Skin-to-Skin… The Fourth Stage of Labour

The first hour after the delivery of the placenta is known as the fourth stage of labour.

During this stage mum will hopefully be able to get comfortable with baby and spend at least an hour of undisturbed time together. Government guidelines suggest that:-

‘women should be encouraged to have skin-to-skin contact with their baby as soon as possible after birth’


‘separation of a woman and her baby within the first hour of the birth for routine postnatal procedures, for example weighing, measuring and bathing, should be avoided.’

Nice Guideline CG37 Published July 2006

After birth, if everything seems well, then the baby should be passed, still naked, onto the skin of the mother’s tummy or chest. This is called skin-to-skin. It is the best way for both mother and baby to adapt after the birth, and has many important benefits. Some of the benefits of skin-to-skin are:-

  • It reduces stress in both mother and baby. Babies who have spent at least an hour in skin-to-skin contact are significantly less stressed. This means their breathing and heart rate are more stable, they cry less, and when they start to feed, they digest their food better. The mother produces increased levels of hormones, such as oxytocin, which help her to feel relaxed and content.
  • Being close to mum will allow the baby to pick up some of the good bacteria that colonise the mother’s skin. Babies have been surrounded by amniotic fluid, which is sterile, so it is important that they pick up helpful bacteria after birth.
  • The skin of the breasts and chest of women can change temperature to keep the baby at the correct temperature. If the baby’s body temperature drops, then the mother’s skin temperature will increase to help the baby stay warm. This helps the baby to stabilise its temperature and not use resources trying to keep warm.
  • Skin-to-skin provides the ideal opportunity for the first breastfeed. If baby is left on the skin of the chest, it will begin to move towards the nipple, and will eventually latch on with minimal or no help.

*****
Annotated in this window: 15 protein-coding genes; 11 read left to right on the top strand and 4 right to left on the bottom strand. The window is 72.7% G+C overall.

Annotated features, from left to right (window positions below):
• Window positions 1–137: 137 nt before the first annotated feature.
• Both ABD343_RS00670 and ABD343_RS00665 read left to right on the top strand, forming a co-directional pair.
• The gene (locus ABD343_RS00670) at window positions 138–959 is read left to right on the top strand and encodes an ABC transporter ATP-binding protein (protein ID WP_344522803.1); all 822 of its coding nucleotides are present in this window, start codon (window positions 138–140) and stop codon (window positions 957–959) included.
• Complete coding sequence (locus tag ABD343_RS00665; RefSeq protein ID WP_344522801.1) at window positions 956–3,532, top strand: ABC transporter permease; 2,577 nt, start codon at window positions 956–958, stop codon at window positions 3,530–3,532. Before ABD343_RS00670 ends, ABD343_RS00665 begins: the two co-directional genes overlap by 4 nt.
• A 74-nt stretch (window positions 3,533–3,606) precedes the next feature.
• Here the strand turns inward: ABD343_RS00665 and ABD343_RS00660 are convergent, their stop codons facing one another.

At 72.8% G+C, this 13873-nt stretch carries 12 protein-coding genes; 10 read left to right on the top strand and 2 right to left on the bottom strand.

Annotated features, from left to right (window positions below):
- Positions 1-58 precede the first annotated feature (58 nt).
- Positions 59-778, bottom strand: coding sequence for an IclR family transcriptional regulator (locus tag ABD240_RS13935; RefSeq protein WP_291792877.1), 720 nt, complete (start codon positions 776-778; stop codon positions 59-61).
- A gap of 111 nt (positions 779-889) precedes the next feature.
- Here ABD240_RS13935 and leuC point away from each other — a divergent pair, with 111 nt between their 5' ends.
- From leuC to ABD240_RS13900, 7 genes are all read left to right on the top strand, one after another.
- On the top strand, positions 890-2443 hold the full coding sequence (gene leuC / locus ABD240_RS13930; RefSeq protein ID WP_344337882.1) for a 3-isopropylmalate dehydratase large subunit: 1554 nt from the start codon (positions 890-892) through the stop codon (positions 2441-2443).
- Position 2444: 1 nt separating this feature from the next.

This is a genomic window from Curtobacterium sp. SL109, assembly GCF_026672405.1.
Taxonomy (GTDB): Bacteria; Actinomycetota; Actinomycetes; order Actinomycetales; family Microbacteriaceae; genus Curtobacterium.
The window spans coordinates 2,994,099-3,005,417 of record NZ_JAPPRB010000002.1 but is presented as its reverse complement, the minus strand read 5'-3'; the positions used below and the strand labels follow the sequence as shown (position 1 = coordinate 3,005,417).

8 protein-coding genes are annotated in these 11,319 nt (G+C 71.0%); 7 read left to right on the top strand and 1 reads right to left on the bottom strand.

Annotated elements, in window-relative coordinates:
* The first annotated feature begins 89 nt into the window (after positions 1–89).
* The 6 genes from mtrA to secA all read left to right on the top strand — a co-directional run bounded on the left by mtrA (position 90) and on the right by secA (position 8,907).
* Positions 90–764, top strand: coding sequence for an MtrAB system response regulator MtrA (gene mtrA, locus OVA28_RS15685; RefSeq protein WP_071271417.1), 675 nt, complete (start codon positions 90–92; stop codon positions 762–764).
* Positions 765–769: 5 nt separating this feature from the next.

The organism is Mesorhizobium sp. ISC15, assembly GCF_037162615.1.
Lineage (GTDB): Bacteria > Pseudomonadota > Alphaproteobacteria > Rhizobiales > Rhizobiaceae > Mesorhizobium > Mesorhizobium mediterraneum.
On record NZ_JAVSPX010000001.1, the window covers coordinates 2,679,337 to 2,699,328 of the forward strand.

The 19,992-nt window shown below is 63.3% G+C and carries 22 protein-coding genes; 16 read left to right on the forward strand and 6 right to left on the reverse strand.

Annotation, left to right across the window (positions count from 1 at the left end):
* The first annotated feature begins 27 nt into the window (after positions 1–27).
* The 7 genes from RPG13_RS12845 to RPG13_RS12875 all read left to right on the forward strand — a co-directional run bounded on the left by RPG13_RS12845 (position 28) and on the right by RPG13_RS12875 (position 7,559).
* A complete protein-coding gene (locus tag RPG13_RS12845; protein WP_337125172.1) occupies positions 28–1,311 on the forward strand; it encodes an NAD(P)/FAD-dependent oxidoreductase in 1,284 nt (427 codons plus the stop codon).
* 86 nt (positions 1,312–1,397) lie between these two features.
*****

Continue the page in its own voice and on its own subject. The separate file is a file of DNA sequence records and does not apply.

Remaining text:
• Having the baby skin-to-skin will cause the mother to produce hormones including prolactin, which supports milk production, and oxytocin, which is important in bonding and relationship forming. A similar effect will be seen in the baby, with skin-to-skin causing a rise in oxytocin. This hormone surge helps the baby’s brain to organise its pathways to the interaction it receives. This is thought to influence relationships into adult life.
  • When a baby is placed on the mother’s chest or tummy, its wriggling movements stimulate the uterus to contract. This can help to reduce bleeding.
  • Skin-to-skin allows the baby to be close to woman’s face. This allows her to smell her baby, and also to kiss and ‘taste’ her baby. She will begin to ‘know’ her baby and will be attracted to her baby’s odour above others. Baby similarly will smell the mother. The baby already knows the smell of its amniotic fluid, and will be attracted to the mother’s nipple which releases an odour similar to the amniotic fluid. Babies are attracted to their mother’s chest even if they are not breastfed. They find the familiar smell calming, therefore reducing crying and stress levels.


If baby is not able to have skin-to-skin contact immediately after birth, then everything is not lost.

Some women do not feel able to handle their baby immediately, and might ask that the baby be placed on the bed so they can look at him/her first and begin to touch them and pick them up in their own time. Others might prefer their baby to be wrapped up and be passed to them or their partner so that they can unwrap them slowly when they feel ready.

In some circumstances it might be necessary to separate mother and baby straight after birth. If this happens, then skin-to-skin can be started as soon as possible once mother and baby are reunited. If it feels ok to the mother, then the father or birth partner can enjoy skin-to-skin with the baby in the meantime.

After birth the woman continues to produce elevated levels of hormones, and these are further raised by nurturing and holding her infant. The more she holds and feeds her baby the higher her hormone levels will raise, allowing her to bond with her baby and experience the same benefits as with immediate skin to skin.